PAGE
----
Cyclodextrin enhanced biodegradation of polycyclic aromatic hydrocarbons and phenols in contaminated soil slurries

Allan, Ian J., Semple, Kirk T., Hare, Rina and Reid, Brian J. ORCID: (2007) Cyclodextrin enhanced biodegradation of polycyclic aromatic hydrocarbons and phenols in contaminated soil slurries. Environmental Science and Technology, 41 (15). pp. 5498-5504. ISSN 1520-5851

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This work aimed to evaluate the relative contribution of soil catabolic activity, contaminant bioaccessibility, and nutrient levels on the biodegradation of field-aged polycyclic aromatic hydrocarbons and phenolic compounds in three municipal gas plant site soils. Extents of biodegradation achieved, in 6 week-long soil slurry assays, under the following conditions were compared:  (i) with inoculation of catabolically active PAH and phenol-degrading microorganisms, (ii) with and without hydroxypropyl-β-cyclodextrin supplementation (HPCD; 100 g L-1), and finally (iii) with the provision of additional inorganic nutrients in combination with HPCD. Results indicated no significant (p < 0.05) differences between biodegradation endpoints attained in treatments inoculated with catabolically active microorganisms as compared with the uninoculated control. Amendments with HPCD significantly (p < 0.05) lowered biodegradation endpoints for most PAHs and phenolic compounds. Only in one soil did the combination of HPCD and nutrients consistently achieve better bioremediation endpoints with respect to the HPCD-only treatments. Thus, for most compounds, biodegradation was not limited by the catabolic activity of the indigenous microorganisms but rather by processes resulting in limited availability of contaminants to degraders. It is therefore suggested that the bioremediation of PAH and phenol impacted soils could be enhanced through HPCD amendments. In addition, the biodegradability of in situ and spiked (deuterated analogues) PAHs following 120 days aging of the soils suggested that this contact time was not sufficient to obtain similar partitions to that observed for field-aged contaminants; with the spiked compounds being significantly (p < 0.05) more available for biodegradation.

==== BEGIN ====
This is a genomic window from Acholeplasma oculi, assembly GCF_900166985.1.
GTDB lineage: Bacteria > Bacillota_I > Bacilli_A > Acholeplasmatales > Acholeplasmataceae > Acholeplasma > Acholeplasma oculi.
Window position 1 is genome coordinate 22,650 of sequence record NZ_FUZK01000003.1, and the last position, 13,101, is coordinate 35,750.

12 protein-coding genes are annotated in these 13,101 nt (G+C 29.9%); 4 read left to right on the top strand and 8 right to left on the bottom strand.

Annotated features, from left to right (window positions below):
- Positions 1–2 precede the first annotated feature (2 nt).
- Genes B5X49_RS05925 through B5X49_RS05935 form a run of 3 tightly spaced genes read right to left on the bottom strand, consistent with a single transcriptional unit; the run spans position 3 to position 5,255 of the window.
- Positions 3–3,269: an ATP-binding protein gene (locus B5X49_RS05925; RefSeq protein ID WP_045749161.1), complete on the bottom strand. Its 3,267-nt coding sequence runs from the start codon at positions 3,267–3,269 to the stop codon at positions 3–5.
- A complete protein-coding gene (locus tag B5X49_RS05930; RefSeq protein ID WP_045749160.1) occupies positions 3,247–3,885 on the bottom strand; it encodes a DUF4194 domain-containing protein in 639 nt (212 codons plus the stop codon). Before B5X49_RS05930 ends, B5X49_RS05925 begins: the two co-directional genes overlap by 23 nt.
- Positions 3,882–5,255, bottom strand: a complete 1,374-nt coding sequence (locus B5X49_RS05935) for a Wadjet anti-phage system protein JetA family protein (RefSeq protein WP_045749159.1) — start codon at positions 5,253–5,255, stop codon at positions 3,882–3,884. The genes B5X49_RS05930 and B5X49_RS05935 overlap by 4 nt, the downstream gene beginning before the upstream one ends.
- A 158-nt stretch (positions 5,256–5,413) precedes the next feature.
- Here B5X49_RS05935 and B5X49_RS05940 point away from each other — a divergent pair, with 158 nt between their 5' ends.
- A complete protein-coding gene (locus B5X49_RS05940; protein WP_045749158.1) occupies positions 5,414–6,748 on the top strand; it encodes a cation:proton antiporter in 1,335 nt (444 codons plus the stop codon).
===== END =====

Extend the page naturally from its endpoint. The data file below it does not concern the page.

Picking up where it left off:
Item Type: Article
Faculty \ School: Faculty of Science > School of Environmental Sciences
UEA Research Groups: Faculty of Science > Research Groups > Geosciences
Faculty of Science > Research Groups > Environmental Biology
Faculty of Science > Research Centres > Centre for Ecology, Evolution and Conservation
Faculty of Science > Research Groups > Resources, Sustainability and Governance (former - to 2018)
Faculty of Science > Research Groups > Geosciences and Natural Hazards (former - to 2017)
Depositing User: Rosie Cullington
Date Deposited: 26 Feb 2011 12:41
Last Modified: 24 Oct 2022 01:14
DOI: 10.1021/es0704939

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